A proposal to ask voters to decide if the right to health care should be part of Oregon's Constitution seems unlikely to survive this year's legislative session.
Supporters of the proposal, House Joint Resolution 203, do not think they have the votes to pry the measure out of a Senate committee in the final days of this short legislative session.
We were surprised — pleasantly so — to hear the news. (The Oregonian first reported the story.) After the measure passed the House of Representatives, about two weeks ago, we wrote an editorial in which we predicted that the Senate almost certainly would approve it as well, sending the matter to voters to decide in the November election.
Here's a case in which we are pleased to say that we were wrong.
We were worried about the possible financial impact to the state should voters enshrine the right to universal health care in the constitution. And it appears that similar worries on the part of senators played a big role in cooling the resolution's momentum.
It wasn't just conservatives or Republicans expressing worries about that point: The Oregon League of Women Voters weighed in as well. In a letter to the House committee that was considering the measure, the league noted that it supports access to health care at the federal level — but warned that it could be a costly mistake for Oregon to take on the burden alone.
"The state of Oregon has insufficient income to support its current responsibilities and cannot provide the added cost of health care coverage for all its residents at this time," the letter read in part.
Lawyers for the Legislature responded by saying that the constitutional amendment would only require the state to provide access to "cost-effective, medically appropriate and affordable" health care, not that the state would have to actually provide that health care. But that distinction apparently failed to do much to soothe the concerns of senators.
Oregon is great at hatching these kinds of universal goals, these grand aspirations. But we're not always so great at working out the details.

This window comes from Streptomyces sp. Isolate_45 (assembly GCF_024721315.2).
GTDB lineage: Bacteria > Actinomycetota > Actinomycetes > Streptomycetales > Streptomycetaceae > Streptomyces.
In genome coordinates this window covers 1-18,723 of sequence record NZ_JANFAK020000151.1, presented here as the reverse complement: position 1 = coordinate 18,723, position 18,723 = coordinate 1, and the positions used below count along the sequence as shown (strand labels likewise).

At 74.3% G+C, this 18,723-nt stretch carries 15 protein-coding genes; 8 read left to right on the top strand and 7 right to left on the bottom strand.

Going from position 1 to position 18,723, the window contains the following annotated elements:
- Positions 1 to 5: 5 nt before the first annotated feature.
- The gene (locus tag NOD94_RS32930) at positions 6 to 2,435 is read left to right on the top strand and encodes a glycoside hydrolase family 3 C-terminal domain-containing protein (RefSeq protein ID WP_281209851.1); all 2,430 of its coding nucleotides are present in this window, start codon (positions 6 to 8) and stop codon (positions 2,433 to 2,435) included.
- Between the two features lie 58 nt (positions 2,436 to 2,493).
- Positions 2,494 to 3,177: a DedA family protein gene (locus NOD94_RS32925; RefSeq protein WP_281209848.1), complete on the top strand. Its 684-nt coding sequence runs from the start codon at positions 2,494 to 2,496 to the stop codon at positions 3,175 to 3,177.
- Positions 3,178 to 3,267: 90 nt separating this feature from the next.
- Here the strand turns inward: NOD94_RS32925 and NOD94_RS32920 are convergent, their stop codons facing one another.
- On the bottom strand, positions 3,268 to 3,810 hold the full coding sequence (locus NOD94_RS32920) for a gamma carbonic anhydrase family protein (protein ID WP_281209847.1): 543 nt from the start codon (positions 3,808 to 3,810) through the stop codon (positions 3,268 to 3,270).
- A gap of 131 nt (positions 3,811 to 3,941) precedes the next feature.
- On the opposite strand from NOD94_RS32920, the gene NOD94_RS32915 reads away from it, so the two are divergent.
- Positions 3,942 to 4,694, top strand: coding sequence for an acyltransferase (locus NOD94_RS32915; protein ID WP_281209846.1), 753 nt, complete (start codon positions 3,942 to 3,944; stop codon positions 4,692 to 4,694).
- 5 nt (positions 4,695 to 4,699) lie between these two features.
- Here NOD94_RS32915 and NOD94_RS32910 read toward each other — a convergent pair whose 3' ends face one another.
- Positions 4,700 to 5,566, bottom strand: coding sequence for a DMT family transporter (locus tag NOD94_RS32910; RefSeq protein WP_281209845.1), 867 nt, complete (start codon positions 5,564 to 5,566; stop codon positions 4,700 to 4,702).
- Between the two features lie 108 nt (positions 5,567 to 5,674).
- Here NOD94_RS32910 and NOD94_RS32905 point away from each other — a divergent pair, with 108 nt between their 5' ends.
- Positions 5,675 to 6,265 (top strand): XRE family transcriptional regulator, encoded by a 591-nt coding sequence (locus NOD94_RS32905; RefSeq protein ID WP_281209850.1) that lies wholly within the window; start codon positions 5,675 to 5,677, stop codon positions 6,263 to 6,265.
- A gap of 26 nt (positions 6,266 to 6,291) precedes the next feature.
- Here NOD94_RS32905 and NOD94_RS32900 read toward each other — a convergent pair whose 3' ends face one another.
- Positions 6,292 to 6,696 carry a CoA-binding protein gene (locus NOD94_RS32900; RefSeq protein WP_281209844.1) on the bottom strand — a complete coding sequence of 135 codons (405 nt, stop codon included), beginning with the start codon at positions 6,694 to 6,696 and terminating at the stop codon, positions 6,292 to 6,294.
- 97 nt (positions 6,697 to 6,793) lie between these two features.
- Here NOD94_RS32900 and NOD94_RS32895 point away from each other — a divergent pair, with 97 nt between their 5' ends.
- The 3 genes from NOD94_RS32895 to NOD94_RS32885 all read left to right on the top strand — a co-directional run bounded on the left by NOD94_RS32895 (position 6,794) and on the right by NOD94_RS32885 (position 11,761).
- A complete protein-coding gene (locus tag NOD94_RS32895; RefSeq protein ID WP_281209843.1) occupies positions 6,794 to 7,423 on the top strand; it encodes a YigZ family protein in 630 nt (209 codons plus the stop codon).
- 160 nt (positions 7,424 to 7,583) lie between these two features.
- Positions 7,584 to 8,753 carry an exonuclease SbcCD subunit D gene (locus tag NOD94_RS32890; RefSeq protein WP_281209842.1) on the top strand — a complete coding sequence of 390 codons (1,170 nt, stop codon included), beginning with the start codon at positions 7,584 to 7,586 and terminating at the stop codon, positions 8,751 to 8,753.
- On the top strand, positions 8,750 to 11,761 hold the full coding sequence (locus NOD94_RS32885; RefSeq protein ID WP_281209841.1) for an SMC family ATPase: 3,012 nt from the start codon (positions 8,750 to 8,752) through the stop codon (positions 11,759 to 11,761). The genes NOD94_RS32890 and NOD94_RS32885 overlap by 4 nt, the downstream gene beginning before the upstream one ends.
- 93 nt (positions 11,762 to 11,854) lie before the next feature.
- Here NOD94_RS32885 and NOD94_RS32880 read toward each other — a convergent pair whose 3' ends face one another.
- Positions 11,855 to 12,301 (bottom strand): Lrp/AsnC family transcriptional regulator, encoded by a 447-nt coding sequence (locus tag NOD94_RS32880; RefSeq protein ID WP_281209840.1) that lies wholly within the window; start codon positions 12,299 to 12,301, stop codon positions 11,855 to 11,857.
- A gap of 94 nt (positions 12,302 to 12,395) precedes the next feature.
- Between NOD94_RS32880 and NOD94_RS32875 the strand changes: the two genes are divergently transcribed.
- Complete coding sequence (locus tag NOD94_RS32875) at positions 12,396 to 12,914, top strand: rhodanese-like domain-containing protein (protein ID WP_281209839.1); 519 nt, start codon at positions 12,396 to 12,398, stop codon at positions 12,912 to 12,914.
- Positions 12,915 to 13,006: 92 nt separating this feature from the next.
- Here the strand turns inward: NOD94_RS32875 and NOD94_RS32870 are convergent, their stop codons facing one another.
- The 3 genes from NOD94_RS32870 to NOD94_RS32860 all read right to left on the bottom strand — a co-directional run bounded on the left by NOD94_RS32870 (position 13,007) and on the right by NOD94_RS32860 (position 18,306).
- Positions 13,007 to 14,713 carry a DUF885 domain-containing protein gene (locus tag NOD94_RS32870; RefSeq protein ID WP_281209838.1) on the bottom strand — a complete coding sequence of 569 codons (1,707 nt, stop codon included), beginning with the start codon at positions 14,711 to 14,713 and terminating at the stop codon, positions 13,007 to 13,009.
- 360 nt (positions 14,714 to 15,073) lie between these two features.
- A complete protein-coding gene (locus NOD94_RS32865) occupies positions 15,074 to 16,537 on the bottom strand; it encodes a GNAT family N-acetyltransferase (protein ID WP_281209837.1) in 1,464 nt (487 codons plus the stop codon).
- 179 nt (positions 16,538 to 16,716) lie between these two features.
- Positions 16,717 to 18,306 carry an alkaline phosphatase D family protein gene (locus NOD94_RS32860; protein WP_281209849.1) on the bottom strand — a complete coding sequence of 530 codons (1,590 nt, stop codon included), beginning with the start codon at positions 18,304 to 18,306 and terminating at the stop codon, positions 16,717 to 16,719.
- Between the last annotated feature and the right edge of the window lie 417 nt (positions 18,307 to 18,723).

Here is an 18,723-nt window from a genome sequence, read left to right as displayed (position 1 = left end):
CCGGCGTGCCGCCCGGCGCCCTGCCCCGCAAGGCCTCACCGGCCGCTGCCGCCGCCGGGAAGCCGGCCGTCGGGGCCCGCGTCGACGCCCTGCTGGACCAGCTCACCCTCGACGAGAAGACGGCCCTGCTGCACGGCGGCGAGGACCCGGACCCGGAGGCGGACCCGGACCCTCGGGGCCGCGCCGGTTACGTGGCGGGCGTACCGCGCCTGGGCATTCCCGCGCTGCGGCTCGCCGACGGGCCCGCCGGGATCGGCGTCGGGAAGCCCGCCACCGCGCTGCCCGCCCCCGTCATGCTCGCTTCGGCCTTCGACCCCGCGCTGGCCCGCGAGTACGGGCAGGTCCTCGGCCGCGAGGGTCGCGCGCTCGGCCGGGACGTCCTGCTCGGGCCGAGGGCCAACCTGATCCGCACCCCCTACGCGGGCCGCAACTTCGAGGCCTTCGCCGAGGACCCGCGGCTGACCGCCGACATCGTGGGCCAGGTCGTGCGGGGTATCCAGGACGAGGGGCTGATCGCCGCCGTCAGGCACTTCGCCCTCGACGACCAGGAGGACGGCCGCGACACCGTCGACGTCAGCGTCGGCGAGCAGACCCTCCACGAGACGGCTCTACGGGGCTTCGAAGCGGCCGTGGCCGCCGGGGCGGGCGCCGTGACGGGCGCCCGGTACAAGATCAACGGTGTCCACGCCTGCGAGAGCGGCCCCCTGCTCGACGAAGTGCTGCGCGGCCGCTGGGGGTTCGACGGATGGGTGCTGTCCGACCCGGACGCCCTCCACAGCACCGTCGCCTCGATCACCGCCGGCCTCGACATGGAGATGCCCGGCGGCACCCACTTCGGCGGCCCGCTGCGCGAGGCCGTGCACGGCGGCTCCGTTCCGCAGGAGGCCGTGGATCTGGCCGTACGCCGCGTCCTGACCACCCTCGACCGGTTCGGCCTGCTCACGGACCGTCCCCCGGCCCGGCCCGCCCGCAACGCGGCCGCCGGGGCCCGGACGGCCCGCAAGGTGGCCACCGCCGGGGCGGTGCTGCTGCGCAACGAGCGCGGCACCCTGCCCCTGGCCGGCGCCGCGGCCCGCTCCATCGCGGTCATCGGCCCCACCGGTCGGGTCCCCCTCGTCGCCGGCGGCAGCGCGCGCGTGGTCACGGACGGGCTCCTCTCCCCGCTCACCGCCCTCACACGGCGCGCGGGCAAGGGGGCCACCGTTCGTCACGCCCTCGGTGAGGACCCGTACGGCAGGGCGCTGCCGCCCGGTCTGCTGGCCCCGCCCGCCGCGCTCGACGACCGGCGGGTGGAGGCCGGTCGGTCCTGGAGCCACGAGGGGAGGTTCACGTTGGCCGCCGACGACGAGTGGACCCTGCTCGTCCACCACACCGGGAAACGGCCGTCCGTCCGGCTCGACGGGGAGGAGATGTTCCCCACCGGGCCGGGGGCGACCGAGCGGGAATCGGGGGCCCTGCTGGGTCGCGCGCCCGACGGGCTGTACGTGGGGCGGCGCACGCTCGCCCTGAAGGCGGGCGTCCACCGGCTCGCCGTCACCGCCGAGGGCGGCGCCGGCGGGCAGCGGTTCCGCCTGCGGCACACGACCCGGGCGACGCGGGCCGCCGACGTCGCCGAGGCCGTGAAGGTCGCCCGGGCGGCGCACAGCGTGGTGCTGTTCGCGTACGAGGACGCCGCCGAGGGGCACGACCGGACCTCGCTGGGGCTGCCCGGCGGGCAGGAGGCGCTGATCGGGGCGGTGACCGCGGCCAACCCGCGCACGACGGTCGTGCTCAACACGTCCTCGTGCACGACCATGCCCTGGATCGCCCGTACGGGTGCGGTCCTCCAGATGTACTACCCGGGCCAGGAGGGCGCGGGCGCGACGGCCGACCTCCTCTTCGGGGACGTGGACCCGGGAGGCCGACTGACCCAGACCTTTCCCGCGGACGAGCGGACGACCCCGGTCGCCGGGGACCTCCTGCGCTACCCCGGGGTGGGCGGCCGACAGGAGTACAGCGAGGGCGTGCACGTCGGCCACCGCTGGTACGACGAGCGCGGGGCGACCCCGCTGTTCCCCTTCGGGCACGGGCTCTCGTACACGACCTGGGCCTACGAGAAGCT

Rep. Mitch Greenlick, D-Portland, the driving force behind the proposal, noted that this is the third time the measure has stalled in the Senate. We have little doubt it will be back before the 2019 session, and maybe with a little bit of additional thought about how it might affect the state's always-tenuous finances. (In fact, considering how the Legislature works, there's always the possibility that it could lurch back into life this session — but that prospect seems remote.)
But this unexpected legislative development serves as a reminder of how difficult it can be to get bills through the Legislature.
And that's not a bad thing.
It should be immensely difficult to get a proposal through the Legislature. And, conversely, it should be easy to kill bills. In fact, one of the most important functions the Legislature serves (and one that is generally undervalued) is to kill bills.
There's a reason why we ask legislative proposals to run through such a gantlet of committees and hearings before even one chamber gets to vote on a measure. (And why we ask the proposal to follow the same process in the other chamber.) Here's the reason: Most of the ideas submitted to the Legislature don't deserve to become law.
The entire legislative process is meant to identify fatal weaknesses in proposals that don't measure up and to strengthen other proposals to the point where they can pass muster.
If this puts you in mind of "I'm Just a Bill," that great song from "Schoolhouse Rock," it should. That song ends with Bill being signed into law. It's a happy ending, but remember how the song starts: with Bill, seemingly abandoned on the steps of the Capitol. You get the sense Bill has been there a few times before. (mm)